Bob Dylan told us, “The times they are a-changin.” Just as vinyl albums made way for cassettes, then CDs and now MP3s, the role of the administrative professional is constantly evolving, too. Today’s admins are increasingly joining the ranks of middle management.
The American Society of Administrative Professionals (ASAP) has released a report that finds significant changes in the roles of admins. Meet the New Middle Manager: Today's Administrative Professional focuses on the factors responsible for these changes and the trainingadmins need — but don't always receive — to stay on top of their game. Let’s take a look at the revolution occurring in the administrative realm.
Admins are being given more responsibility.
More and more admins are taking their leadership skills to new heights. Today’s administrative professional may be required to work as part of a team and also hold a supervisory position. In addition to the responsibility of leadership, these professionals are often given authoritative powers. This includes financial responsibility, such as the approval and authorization of office purchases. Many admins report they’ve found themselves donning a project management cap in the workplace, as they are called upon to spearhead projects.
Three factors are driving the change.
The ASAP report notes that three factors are responsible for this dynamism in the admin's role:
1. The recent recession: In the aftermath of the recession, organizations have found themselves relying on their administrative teams to fill in holes left by staff shortages from layoffs or hiring freezes, especially in the managerial ranks.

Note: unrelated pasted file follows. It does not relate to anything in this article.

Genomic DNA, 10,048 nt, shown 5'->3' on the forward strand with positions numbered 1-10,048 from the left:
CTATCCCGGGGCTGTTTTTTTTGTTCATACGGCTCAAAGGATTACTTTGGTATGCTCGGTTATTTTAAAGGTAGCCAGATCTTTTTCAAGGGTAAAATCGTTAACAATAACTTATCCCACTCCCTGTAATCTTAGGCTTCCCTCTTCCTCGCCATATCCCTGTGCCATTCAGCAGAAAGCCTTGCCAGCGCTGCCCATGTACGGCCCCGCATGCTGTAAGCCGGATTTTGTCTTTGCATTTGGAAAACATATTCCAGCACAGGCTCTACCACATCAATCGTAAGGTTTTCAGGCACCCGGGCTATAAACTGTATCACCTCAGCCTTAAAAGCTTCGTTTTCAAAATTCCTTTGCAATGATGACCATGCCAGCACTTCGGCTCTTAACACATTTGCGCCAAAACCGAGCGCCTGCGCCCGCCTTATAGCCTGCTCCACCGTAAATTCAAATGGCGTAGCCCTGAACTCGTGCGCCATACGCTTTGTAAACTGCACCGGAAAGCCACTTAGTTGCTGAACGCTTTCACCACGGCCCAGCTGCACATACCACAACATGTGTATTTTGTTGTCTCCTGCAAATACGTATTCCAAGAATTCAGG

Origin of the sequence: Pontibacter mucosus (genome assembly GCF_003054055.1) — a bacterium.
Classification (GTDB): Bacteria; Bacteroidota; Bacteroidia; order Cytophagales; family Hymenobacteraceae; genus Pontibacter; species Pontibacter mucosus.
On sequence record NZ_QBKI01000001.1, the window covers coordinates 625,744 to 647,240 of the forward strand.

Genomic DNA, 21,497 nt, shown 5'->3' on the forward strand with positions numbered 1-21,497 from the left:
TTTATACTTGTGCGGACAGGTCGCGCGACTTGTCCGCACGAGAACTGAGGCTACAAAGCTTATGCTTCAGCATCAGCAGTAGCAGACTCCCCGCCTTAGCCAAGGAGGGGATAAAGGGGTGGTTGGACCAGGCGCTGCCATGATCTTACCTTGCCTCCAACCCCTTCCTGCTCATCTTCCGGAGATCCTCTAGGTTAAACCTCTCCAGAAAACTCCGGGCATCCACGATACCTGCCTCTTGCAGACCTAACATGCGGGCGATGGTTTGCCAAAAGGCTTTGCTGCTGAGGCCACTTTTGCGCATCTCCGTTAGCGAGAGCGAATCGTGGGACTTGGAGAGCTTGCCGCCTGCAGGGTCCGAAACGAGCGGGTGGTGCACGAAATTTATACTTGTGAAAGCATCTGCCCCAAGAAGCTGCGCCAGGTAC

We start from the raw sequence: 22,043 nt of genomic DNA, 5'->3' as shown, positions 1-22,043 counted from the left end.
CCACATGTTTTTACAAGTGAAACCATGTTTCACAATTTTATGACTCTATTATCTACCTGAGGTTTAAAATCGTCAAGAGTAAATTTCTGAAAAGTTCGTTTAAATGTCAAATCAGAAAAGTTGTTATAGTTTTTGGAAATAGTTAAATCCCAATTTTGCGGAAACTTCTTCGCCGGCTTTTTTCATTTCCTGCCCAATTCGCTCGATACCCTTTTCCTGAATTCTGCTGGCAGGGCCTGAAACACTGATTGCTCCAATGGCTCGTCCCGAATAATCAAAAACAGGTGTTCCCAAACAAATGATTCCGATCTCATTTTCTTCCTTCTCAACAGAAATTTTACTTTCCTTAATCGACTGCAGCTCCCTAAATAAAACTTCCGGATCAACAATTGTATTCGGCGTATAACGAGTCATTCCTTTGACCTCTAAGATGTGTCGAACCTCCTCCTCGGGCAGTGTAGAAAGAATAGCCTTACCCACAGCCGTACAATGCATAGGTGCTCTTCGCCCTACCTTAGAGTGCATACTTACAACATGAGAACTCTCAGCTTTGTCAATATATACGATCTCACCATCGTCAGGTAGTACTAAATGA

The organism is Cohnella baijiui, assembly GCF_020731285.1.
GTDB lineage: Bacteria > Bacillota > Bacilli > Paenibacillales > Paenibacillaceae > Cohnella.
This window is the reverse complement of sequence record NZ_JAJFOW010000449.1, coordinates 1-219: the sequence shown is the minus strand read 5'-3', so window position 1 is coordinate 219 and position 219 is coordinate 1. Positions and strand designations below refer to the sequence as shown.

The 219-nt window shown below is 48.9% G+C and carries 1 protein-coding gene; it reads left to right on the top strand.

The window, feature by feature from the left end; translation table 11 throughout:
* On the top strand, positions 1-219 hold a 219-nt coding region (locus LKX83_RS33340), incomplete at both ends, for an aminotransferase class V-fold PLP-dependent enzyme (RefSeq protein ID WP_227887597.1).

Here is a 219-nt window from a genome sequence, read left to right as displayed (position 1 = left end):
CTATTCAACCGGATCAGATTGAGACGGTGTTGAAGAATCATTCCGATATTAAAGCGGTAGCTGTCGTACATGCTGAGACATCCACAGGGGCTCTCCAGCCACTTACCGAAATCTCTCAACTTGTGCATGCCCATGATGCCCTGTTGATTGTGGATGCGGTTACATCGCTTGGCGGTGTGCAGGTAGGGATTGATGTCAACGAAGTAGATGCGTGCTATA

2. Evolving technology: Administrative staff are often the first line of tech defense in the office, as 85 percent in the report spend the vast majority of their workday using Microsoft Office applications. Additionally, in the age of social media, a quick response is a must. Many organizations rely on administrative staff, with or without relevant training, to monitor social media forums and report potential customer issues.
3. Economic rebound: Though the economy is recovering, many employers are finding themselves short of managerial staff. This has led to a reliance on adaptable and multi-skilled admins who can step out of their traditional job descriptions in order to help organizations grow along with the economy.
It’s time to hone your skills.
While many admins have valuable industry knowledge, they report feeling a bit shaky on the technological front. In fact, only 13 percent said they were masters of Microsoft Office, which is a concern when they’re relied on for tech support. Unfortunately, many employers leave the responsibility of skills development up to admins.
The good news is that professional organizations exist to help admins hone all abilities through professional development programs, whether technical, technological or leadership-based. To further enhance their skills across the board, admins might want to join groups like the ASAP or attend the Administrative Professionals Conference (APC).
The shifting role of admins opens up unprecedented opportunities for ambitious employees to put their leadership skills, training and knowledge to the test. Good luck!
Originally posted by OfficeTeam